What are some tips to help minimize back pain during pregnancy?
- Exercise can help increase muscle support for your aching back. Always consult a healthcare practitioner before participating in a new exercise regimen. Low-impact cardiovascular activities, such as swimming, walking, or stationary cycling can help relieve pain and maintain fitness.
- Sleep on your left side to reduce the pressure of the uterus on the large blood vessels in the abdomen, and optimize blood flow to both mother and baby.
- Place a pillow between your knees to take pressure off your lower back when sleeping on your side. Place the pillow under your knees if you sleep on your back.
- Take frequent, short breaks with your feet elevated.
- Remember, adequate rest restores your energy and gives your back a chance to relax.
- Wear flat, supportive shoes and use a lumbar support pillow in your chair at home or work. If you sit at a computer or desk, take frequent breaks and walk around for a few minutes each hour.
- Don’t be afraid to ask for help, especially when lifting heavy objects, including other toddlers and children.
Dr. Khoshroo’s blogs on chiropractic & pregnancy
- CHIROPRACTIC & PREGNANCY (Part III): Exercises, stretches, and proper pregnancy postures/techniques
- CHIROPRACTIC & PREGNANCY (Part II): “Help my sore back, I’m pregnant!” – Does evidence-based chiropractic therapy help with pregnancy pain?
- CHIROPRACTIC & PREGNANCY (Part I): Post-Pregnancy Issues – “What a pain in the neck!”
Dr. Khoshroo provides chiropractic care for pregnancy and pregnancy related pain in North Vancouver at QubeCore Sports & Rehab.
Information courtesy of Canadian Chiropractic Association.
1. Wang, S., Dezinno, P., Maranets, I., Berman, M., Caldwell-Andrews, A., Kain, Z. (2004). Low back pain during pregnancy: prevalence, risk factors, and outcomes. Obstet Gynecol. 104(1): 65-70.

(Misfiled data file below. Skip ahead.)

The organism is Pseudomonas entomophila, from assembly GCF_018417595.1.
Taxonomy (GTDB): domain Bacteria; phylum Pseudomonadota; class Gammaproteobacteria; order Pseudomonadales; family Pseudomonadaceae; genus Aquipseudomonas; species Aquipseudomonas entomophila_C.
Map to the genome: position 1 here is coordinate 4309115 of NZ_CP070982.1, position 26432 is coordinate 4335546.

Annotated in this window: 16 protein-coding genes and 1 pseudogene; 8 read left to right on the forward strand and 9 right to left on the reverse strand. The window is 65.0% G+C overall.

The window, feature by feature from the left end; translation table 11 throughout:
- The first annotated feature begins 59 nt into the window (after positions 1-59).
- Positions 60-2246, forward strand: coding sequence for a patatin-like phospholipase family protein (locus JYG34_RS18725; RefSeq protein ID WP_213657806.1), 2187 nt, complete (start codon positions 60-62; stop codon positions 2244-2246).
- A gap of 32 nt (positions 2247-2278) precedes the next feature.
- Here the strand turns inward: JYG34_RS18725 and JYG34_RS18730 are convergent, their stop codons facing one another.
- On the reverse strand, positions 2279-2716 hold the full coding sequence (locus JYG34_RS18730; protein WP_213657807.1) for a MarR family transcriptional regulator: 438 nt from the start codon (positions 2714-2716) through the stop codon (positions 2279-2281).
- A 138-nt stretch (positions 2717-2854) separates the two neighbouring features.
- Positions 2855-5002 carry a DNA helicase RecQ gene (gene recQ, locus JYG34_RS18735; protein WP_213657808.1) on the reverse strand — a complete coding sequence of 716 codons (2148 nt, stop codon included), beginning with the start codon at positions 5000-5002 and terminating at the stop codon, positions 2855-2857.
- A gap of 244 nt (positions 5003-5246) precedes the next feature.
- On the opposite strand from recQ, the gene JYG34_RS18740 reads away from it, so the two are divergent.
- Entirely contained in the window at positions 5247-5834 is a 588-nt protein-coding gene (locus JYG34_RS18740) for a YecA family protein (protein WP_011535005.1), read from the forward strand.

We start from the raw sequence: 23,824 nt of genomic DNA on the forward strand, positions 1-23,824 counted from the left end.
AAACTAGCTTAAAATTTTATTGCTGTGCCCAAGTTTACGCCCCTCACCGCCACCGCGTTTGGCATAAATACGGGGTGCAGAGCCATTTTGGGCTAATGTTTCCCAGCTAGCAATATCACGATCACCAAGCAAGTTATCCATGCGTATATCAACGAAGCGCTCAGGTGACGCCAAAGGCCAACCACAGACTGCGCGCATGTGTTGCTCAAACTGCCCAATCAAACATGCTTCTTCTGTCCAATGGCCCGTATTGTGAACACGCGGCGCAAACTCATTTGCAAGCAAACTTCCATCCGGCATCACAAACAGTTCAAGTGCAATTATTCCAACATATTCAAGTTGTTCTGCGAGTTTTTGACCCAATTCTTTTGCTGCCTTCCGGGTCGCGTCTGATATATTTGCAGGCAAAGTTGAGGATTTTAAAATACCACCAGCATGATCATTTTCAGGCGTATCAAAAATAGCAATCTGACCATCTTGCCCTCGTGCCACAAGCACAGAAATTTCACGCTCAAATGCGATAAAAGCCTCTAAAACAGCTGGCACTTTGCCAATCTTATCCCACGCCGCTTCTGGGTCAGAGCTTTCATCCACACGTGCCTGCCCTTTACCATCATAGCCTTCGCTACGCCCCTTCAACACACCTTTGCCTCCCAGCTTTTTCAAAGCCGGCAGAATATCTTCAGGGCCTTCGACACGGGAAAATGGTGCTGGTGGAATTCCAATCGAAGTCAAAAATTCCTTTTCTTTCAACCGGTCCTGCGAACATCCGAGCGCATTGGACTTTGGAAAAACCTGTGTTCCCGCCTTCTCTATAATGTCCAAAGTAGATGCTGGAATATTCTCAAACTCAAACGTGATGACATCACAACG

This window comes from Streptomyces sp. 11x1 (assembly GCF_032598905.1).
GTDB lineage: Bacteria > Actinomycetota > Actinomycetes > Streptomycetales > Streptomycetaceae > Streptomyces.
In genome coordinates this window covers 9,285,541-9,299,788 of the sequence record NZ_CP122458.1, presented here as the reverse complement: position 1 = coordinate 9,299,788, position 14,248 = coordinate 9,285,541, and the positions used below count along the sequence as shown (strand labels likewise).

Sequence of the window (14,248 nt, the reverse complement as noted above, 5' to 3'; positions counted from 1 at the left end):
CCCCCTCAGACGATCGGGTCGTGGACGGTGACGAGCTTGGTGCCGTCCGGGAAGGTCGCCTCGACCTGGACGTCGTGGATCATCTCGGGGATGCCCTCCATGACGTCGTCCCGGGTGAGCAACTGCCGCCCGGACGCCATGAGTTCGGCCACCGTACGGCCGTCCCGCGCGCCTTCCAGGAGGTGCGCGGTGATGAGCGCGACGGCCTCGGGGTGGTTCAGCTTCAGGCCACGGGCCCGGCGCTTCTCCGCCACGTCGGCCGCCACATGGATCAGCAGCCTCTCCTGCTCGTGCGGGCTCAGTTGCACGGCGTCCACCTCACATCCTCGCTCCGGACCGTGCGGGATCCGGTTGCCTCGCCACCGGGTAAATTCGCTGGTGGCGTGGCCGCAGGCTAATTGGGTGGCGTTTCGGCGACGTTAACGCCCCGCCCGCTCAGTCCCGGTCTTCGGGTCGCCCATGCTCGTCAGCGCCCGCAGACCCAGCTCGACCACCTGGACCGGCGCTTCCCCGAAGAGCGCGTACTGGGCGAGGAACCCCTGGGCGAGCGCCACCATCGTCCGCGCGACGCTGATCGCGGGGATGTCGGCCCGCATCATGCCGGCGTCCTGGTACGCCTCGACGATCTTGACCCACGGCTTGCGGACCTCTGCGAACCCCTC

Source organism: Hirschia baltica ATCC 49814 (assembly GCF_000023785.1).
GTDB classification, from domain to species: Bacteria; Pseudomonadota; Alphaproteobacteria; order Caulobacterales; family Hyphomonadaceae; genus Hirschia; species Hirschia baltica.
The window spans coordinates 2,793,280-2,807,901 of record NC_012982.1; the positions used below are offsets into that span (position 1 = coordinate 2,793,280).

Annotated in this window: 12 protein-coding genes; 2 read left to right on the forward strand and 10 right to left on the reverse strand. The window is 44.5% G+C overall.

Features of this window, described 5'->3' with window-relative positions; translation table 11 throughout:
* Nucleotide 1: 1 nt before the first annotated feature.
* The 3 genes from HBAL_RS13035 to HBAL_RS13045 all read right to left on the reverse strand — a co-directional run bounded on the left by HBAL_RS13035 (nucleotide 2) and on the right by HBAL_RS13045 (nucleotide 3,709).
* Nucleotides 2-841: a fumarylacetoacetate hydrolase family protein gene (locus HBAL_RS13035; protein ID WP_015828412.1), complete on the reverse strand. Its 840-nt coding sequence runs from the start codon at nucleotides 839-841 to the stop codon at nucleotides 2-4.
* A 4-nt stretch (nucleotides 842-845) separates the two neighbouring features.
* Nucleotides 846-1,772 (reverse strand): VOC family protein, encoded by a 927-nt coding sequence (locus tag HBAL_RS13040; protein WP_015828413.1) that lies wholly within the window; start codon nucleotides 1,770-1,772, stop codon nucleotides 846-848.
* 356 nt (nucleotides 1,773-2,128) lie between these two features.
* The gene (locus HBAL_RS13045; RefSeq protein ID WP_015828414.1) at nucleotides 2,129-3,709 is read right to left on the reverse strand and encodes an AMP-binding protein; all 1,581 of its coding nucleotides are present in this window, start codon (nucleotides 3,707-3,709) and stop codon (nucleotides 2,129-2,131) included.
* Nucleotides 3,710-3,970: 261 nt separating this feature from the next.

2. Depledge J, McNair PJ, Keal-Smith C, Williams M. (2005). Management of symphysis pubis dysfunction during pregnancy using exercise and pelvic support belts. Physical Therapy. 85(12):1290–1300.
3. Leadbetter RE, Mawer D, Lindow SW. (2004) Symphysis pubis dysfunction: a review of the literature. J Maternal-Fetal Neonatal Medicine. 16:349–354.
4. Borg-Stein J, Dugan SA. (2007). Musculoskeletal disorders of pregnancy, delivery and postpartum. Phys Med Rehabil Clin N Am. 18(3):459–476.
6. Berg G, Hammer M et al. (1988). Lower Back Pain During Pregnancy. Obstetrics and Gynecology. 71: 701-775.
7. Diakow P, Gladsby T et al. (1991). Back Pain During Pregnancy and Labour. Journal of Manipulative and Physiological Therapeutics. Vol 14: 116-118.
8. Fallon J. (1991). The Effect of Chiropractic Treatment on Pregnancy and Labour: A Comprehensive Study. Proceedings of the World Federation of Chiropractic. 24-31.
9. Zerdecki, L., Passmore, S. (2008). Chiropractic evaluation and management of the pregnant patient: an update from recent literature. Midwifery Today Int Midwife. 28(9): 67-68.
10. Shaw G. (2003). When to adjust: chiropractic and pregnancy. J Am Chiropr Assoc. 40(11):8–16.